• Also, I was able to use ngrok to connect my app engine to Twilio so there is zero security to manage.

    Though @scottalanmiller would appreciate. Ngrok is essentially a vpn in a link.



  • And unexpected bonus in all this, extension dialing that is forwarded to a cell phone allows you to dial commands during call. From cell phone forwarded call you can xfer, park or start recording mid-call.



  • @bigbear said in Turn your Twilio account into a full PBX:

    And unexpected bonus in all this, extension dialing that is forwarded to a cell phone allows you to dial commands during call. From cell phone forwarded call you can xfer, park or start recording mid-call.

    That's pretty cool.



  • Have reached a SIP registration limit regarding Address of Record, which Twilio limits to 10 registrations. But otherwise you get 10,000 sip endpoints to a domain, so I am likely misunderstanding the purpose of the limitation. Hopefully.

    It does seem you could rely on the stability of Twilio for your media and signaling, then use the backend engine to offer additional PBX features. Thought Twilio's IVR kicks everyone elses ass, so its still just for park, extensions, transfers.

    Even seeing where voicemail could rest on Twilio. So perhaps it can be scaled back to an even simpler App Engine.



  • bigbear... i am interested in this. i would love to use just twilio and not have to fiddle with another pbx. open to beta testing or releasing your set up to someone else?

    so can my people connect via webrtc? or is this a sip phone only thing?



  • @trustserve said in Turn your Twilio account into a full PBX:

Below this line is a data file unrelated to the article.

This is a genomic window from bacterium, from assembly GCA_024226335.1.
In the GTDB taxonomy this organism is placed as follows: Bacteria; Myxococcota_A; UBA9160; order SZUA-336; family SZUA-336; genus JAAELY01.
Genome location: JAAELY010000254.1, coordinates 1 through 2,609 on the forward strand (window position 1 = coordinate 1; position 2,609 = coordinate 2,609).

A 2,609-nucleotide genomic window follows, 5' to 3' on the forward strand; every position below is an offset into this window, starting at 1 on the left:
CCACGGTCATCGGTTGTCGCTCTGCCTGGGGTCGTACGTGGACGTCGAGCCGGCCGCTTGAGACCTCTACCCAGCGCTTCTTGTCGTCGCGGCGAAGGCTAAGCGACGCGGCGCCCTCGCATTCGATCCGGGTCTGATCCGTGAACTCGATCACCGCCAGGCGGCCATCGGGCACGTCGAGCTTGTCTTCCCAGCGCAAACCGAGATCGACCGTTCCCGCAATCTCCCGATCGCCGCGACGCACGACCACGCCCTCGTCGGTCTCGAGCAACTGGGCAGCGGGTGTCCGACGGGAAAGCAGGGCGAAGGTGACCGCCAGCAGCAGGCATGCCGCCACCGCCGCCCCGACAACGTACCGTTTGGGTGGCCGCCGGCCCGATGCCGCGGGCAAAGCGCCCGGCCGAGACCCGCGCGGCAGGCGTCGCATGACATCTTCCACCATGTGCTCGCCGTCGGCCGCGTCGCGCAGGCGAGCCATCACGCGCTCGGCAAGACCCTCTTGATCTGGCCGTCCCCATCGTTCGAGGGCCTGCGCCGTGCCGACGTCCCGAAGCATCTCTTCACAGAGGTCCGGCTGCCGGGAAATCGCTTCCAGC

bigbear... i am interested in this. i would love to use just twilio and not have to fiddle with another pbx. open to beta testing or releasing your set up to someone else?

    so can my people connect via webrtc? or is this a sip phone only thing?

    I have been getting messages about this over the past month out of the blue for some reason.

    So out of the box you can register endpoints to Twilio now and use WebRTC

    https://www.twilio.com/voice/sip-registration

    https://www.twilio.com/webrtc

    My idea was to use the serverless code model to create the missing features of a PBX, but I had to slim down a light weight softswitch from other projects to handle presence and to translate DSS/Phone commands to something that could call a Twiml Bin or Twilio API.

    The quality and SIP registration leans on Twilio while some things that Twilio doesnt offer leans on a 3rd party app engine instance.

    I have thought about developing this further, but it seems trivial for Twilio to add these features themselves. I havent check in on Twilio updates since last year but I thought Studio would obviate the need for some of the things I was doing. I feel like as soon as I made something distributed everyone would find a way to break it or Twilio would release those features.

    If you dont need presence or extension transfers from a hard phone Twilio does everything you want out of the box. Complex IVR and transfers down to your SIP phone.